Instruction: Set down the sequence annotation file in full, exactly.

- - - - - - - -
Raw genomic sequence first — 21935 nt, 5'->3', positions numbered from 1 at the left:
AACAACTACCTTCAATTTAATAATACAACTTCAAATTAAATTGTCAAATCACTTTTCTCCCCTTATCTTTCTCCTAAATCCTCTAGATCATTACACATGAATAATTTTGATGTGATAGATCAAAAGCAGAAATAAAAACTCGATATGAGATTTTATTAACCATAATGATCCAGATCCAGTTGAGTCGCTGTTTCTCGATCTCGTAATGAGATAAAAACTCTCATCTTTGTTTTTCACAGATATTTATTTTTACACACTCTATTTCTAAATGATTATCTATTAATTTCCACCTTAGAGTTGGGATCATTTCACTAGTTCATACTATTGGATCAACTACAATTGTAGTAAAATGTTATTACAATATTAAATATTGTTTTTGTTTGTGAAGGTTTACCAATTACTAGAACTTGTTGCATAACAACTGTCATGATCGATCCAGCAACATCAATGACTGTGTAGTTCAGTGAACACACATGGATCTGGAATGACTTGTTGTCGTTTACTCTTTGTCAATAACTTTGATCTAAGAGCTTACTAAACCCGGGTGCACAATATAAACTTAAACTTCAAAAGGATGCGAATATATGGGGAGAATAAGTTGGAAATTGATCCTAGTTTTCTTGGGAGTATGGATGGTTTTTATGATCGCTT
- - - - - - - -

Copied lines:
Raw genomic sequence first — 21935 nt, 5'->3', positions numbered from 1 at the left:
AACAACTACCTTCAATTTAATAATACAACTTCAAATTAAATTGTCAAATCACTTTTCTCCCCTTATCTTTCTCCTAAATCCTCTAGATCATTACACATGAATAATTTTGATGTGATAGATCAAAAGCAGAAATAAAAACTCGATATGAGATTTTATTAACCATAATGATCCAGATCCAGTTGAGTCGCTGTTTCTCGATCTCGTAATGAGATAAAAACTCTCATCTTTGTTTTTCACAGATATTTATTTTTACACACTCTATTTCTAAATGATTATCTATTAATTTCCACCTTAGAGTTGGGATCATTTCACTAGTTCATACTATTGGATCAACTACAATTGTAGTAAAATGTTATTACAATATTAAATATTGTTTTTGTTTGTGAAGGTTTACCAATTACTAGAACTTGTTGCATAACAACTGTCATGATCGATCCAGCAACATCAATGACTGTGTAGTTCAGTGAACACACATGGATCTGGAATGACTTGTTGTCGTTTACTCTTTGTCAATAACTTTGATCTAAGAGCTTACTAAACCCGGGTGCACAATATAAACTTAAACTTCAAAAGGATGCGAATATATGGGGAGAATAAGTTGGAAATTGATCCTAGTTTTCTTGGGAGTATGGATGGTTTTTATGATCGCTT